Scientists on NOAA Research Vessel Study Biodiversity of Marine Life at French Frigate Shoals in the Northwestern Hawaiian Islands

October 8, 2006

The NOAA Ship Oscar Elton Sette has departed her berth in Snug Harbor, Honolulu, on an expedition to French Frigate Shoals in the Northwestern Hawaiian Islands (NWHI). Scientists on the research vessel will collect, identify, and study the smaller and understudied plants and animals that make up the complex biological community of this remote coral reef environment.

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Expedition scientists next to the NOAA Ship Oscar Elton Sette

The Sette research cruise is jointly coordinated by NOAA's Pacific Islands Fisheries Science Center (PIFSC), Scripps Institution of Oceanography, and the Australian Institute of Marine Science, and it is part of the multi-agency Census of Coral Reefs (CReefs), one of the many components of the global Census of Marine Life (CoML).

Chief Scientist Rusty Brainard of the PIFSC Coral Reef Ecosystem Division is leading an expedition team that includes scientific divers and world renowned taxonomic experts of invertebrates, algae, and microbial species of coral reef ecosystems. The team also includes education and outreach staff and database specialists.

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A colorful sea slug, Chromodoris kuniei ransoni, from the Pacific Ocean (credit: Gustav Paulay, Florida Museum of Natural History, University of Florida)

The level of taxonomic expertise being focused on French Frigate Shoals is unprecedented in the region. While PIFSC has led several reef assessment and monitoring surveys throughout the NWHI, those surveys were directed towards the larger and better known species of fish, corals, macroalgae and macroinvertebrates (e.g., lobsters, large crabs, and sea urchins). The current Sette expedition is unique in that it is concentrating primarily on the smaller, more cryptic invertebrates (such as tiny crabs, mollusks, sea slugs, worms, and more), algae, and microbes occupying a variety of habitats at French Frigate Shoals. Although these smaller organisms aren't as familiar to most of us as the charismatic Hawaiian monk seal, green sea turtle, and colorful aquarium fish we usually associate with the coral reef, they are endlessly fascinating when viewed under the microscope and form the complex tapestry that supports the existence of the larger animals. Moreover, changes in the abundance or diversity of the smaller organisms are often the first indicators of changes in the ocean environment. These organisms are the least understood parts of the biological community, and in fact the expedition is likely to discover species never before recorded in the NWHI, or anywhere else.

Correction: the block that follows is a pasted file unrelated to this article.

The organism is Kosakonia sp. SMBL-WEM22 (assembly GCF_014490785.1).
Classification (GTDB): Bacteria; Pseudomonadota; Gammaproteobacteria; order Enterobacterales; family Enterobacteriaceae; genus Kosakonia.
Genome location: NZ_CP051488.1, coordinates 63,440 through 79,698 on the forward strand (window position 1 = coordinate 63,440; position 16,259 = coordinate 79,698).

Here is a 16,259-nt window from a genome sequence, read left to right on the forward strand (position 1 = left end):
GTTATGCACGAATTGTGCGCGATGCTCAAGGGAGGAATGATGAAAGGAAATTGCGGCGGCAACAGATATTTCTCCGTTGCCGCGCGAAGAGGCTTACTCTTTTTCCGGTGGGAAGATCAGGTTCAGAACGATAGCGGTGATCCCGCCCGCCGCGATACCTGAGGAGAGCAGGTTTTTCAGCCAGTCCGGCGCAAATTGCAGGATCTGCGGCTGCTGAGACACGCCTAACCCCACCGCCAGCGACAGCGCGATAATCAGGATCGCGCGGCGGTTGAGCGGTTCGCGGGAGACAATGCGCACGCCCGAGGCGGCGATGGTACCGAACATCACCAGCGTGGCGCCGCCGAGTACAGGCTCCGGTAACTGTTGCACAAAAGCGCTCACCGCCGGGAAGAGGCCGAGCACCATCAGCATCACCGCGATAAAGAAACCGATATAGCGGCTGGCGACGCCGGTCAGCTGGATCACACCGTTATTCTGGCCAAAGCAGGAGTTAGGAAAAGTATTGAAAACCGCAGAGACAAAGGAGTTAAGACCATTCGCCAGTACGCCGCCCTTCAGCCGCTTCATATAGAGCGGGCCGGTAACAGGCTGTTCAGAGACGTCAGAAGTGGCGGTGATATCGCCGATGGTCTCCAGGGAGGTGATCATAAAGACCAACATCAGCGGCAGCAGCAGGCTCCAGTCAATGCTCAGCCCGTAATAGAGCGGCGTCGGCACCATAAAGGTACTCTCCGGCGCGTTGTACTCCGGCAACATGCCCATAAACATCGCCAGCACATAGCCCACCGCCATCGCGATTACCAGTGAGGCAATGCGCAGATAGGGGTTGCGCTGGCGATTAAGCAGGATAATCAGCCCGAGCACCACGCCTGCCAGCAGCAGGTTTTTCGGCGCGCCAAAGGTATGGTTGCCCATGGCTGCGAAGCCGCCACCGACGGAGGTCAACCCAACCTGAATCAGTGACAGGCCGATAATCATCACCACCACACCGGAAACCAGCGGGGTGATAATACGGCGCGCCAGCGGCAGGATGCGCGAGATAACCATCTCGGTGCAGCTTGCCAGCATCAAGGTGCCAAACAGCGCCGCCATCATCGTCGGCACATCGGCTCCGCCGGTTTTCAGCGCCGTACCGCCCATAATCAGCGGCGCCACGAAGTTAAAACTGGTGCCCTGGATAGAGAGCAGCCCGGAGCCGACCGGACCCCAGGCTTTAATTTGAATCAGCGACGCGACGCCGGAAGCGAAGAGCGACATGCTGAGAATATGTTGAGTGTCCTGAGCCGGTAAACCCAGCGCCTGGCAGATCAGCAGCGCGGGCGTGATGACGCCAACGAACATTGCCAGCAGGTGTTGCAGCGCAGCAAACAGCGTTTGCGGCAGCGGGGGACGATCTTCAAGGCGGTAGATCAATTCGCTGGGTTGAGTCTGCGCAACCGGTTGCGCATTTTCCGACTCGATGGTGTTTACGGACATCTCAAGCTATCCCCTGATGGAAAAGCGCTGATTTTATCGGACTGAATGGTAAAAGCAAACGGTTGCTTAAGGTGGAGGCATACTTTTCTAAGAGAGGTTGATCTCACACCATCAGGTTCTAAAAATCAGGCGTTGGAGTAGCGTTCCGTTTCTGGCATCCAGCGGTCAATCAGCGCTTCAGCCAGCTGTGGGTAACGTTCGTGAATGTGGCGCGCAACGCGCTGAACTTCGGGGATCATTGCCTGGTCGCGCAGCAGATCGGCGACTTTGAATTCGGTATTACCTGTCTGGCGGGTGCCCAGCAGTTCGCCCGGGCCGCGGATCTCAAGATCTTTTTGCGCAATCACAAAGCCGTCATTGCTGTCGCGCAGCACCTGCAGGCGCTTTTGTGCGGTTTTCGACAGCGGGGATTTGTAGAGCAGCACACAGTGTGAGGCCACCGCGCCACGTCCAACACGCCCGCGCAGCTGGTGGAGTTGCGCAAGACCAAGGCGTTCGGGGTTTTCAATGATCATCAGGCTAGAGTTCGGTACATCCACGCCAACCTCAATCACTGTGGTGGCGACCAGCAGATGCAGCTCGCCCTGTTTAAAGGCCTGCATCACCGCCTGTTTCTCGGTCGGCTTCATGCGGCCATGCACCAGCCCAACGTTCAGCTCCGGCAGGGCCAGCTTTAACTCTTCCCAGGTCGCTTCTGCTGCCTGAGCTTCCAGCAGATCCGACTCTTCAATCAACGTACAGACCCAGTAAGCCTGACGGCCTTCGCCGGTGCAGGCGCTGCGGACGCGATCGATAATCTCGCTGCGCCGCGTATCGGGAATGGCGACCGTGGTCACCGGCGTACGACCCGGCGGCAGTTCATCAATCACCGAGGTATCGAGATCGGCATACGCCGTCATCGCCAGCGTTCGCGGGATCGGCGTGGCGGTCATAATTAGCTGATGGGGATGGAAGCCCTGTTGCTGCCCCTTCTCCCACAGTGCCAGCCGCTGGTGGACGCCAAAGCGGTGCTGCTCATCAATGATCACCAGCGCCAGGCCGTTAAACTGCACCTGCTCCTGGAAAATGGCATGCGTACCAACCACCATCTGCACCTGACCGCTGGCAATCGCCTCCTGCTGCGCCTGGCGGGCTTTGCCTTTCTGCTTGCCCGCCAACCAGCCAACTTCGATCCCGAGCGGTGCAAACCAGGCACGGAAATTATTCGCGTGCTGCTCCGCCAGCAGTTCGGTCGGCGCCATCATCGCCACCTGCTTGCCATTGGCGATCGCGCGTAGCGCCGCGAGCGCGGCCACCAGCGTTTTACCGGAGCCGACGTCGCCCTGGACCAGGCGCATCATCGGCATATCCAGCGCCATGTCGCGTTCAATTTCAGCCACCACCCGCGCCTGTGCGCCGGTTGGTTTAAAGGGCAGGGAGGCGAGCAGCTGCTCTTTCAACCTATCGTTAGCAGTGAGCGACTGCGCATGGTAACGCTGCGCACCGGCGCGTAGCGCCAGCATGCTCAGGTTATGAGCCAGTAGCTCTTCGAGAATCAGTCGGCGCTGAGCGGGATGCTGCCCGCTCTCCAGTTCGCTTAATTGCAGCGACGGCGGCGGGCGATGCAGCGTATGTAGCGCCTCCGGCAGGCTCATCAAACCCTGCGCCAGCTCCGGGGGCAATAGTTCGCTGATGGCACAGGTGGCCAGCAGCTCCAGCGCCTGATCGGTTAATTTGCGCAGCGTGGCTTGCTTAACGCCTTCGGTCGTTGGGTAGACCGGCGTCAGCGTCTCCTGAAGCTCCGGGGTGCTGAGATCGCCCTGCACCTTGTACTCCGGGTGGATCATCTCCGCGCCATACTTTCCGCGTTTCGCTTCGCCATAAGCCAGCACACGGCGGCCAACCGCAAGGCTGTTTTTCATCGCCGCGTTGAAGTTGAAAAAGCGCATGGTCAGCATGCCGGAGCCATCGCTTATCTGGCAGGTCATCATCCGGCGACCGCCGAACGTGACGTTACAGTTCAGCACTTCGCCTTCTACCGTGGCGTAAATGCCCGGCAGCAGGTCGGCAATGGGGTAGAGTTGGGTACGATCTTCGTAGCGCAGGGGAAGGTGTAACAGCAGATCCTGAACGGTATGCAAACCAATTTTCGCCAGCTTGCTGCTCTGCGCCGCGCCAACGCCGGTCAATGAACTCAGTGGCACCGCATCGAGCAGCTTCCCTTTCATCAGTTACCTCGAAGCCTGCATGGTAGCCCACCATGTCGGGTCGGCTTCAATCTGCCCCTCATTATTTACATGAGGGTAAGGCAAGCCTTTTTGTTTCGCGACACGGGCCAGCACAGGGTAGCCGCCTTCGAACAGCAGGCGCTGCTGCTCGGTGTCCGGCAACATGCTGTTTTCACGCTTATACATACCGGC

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A jeweled anemone crab, Dardanus gemmatus, collected at French Frigate Shoals in a baited trap at a depth of 750 feet.

CoML is a ten-year, global initiative involving scientists in more than 70 nations to assess the diversity, distribution, and abundance of marine life in the world's oceans and explain how these conditions change over time. The principal aim of CoML is to establish a comprehensive base of information on marine life that will support ecosystem-based management of human activities affecting the ocean and improve our capacity to predict and understand marine ecosystem change. The scientific expedition to French Frigate Shoals is part of the CReefs initiative, one of 17 topical research areas within CoML. The French Frigate Shoals studies will provide needed baseline information and foster understanding of coral reef ecosystems globally.

French Frigate Shoals, an atoll in the newly created Northwestern Hawaiian Islands Marine National Monument, is one of the healthiest and least disturbed coral atolls in the world. The Sette expedition is jointly supported by the Monument's three co-trustee agencies: the U.S. Fish and Wildlife Service, the State of Hawaii, and NOAA. Other scientific support on the cruise is provided by the Bishop Museum, the Florida Museum of Natural History, the Natural History Museum of Los Angeles County, the National Park Service, the Hawaii Institute of Marine Biology, University of Hawaii, Federal University of Ceara (Brazil), University of Puerto Rico, the National Park Service, National Geographic, NOS National Marine Sanctuaries, and NOAA Diving Center. Scientists with the CoML International Census of Marine Microbes are also involved.